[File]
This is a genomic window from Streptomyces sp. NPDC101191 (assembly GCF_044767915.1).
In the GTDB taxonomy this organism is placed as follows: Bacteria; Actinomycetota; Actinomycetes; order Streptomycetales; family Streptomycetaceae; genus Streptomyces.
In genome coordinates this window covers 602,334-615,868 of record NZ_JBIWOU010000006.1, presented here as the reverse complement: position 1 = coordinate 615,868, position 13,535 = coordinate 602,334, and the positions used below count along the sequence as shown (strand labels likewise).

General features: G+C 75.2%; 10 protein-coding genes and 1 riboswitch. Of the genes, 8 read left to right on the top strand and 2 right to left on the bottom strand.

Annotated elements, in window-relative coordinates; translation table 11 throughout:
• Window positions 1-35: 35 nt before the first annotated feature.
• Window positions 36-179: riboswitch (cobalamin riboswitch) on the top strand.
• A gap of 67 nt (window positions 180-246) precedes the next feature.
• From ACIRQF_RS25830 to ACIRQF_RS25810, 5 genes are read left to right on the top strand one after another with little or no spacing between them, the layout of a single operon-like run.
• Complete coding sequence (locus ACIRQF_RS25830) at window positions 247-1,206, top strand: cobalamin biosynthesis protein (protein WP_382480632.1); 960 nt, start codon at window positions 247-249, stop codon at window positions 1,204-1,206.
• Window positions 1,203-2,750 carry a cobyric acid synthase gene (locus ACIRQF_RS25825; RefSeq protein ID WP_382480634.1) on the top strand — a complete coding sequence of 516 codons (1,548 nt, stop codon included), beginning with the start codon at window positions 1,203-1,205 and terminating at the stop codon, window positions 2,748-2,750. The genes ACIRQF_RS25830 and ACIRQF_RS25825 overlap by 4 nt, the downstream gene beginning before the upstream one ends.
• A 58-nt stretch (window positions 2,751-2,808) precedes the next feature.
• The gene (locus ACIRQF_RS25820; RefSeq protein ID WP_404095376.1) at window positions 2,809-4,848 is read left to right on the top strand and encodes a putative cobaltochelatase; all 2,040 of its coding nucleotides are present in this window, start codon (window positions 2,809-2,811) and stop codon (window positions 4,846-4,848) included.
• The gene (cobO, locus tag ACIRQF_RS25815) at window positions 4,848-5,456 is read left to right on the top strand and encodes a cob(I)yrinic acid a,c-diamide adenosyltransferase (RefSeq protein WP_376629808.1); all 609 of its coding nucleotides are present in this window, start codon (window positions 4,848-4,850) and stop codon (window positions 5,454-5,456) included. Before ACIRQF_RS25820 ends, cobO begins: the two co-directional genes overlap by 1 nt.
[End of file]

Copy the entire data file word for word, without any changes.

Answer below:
This is a genomic window from Streptomyces sp. NPDC101191 (assembly GCF_044767915.1).
In the GTDB taxonomy this organism is placed as follows: Bacteria; Actinomycetota; Actinomycetes; order Streptomycetales; family Streptomycetaceae; genus Streptomyces.
In genome coordinates this window covers 602,334-615,868 of record NZ_JBIWOU010000006.1, presented here as the reverse complement: position 1 = coordinate 615,868, position 13,535 = coordinate 602,334, and the positions used below count along the sequence as shown (strand labels likewise).

General features: G+C 75.2%; 10 protein-coding genes and 1 riboswitch. Of the genes, 8 read left to right on the top strand and 2 right to left on the bottom strand.

Annotated elements, in window-relative coordinates; translation table 11 throughout:
• Window positions 1-35: 35 nt before the first annotated feature.
• Window positions 36-179: riboswitch (cobalamin riboswitch) on the top strand.
• A gap of 67 nt (window positions 180-246) precedes the next feature.
• From ACIRQF_RS25830 to ACIRQF_RS25810, 5 genes are read left to right on the top strand one after another with little or no spacing between them, the layout of a single operon-like run.
• Complete coding sequence (locus ACIRQF_RS25830) at window positions 247-1,206, top strand: cobalamin biosynthesis protein (protein WP_382480632.1); 960 nt, start codon at window positions 247-249, stop codon at window positions 1,204-1,206.
• Window positions 1,203-2,750 carry a cobyric acid synthase gene (locus ACIRQF_RS25825; RefSeq protein ID WP_382480634.1) on the top strand — a complete coding sequence of 516 codons (1,548 nt, stop codon included), beginning with the start codon at window positions 1,203-1,205 and terminating at the stop codon, window positions 2,748-2,750. The genes ACIRQF_RS25830 and ACIRQF_RS25825 overlap by 4 nt, the downstream gene beginning before the upstream one ends.
• A 58-nt stretch (window positions 2,751-2,808) precedes the next feature.
• The gene (locus ACIRQF_RS25820; RefSeq protein ID WP_404095376.1) at window positions 2,809-4,848 is read left to right on the top strand and encodes a putative cobaltochelatase; all 2,040 of its coding nucleotides are present in this window, start codon (window positions 2,809-2,811) and stop codon (window positions 4,846-4,848) included.
• The gene (cobO, locus tag ACIRQF_RS25815) at window positions 4,848-5,456 is read left to right on the top strand and encodes a cob(I)yrinic acid a,c-diamide adenosyltransferase (RefSeq protein WP_376629808.1); all 609 of its coding nucleotides are present in this window, start codon (window positions 4,848-4,850) and stop codon (window positions 5,454-5,456) included. Before ACIRQF_RS25820 ends, cobO begins: the two co-directional genes overlap by 1 nt.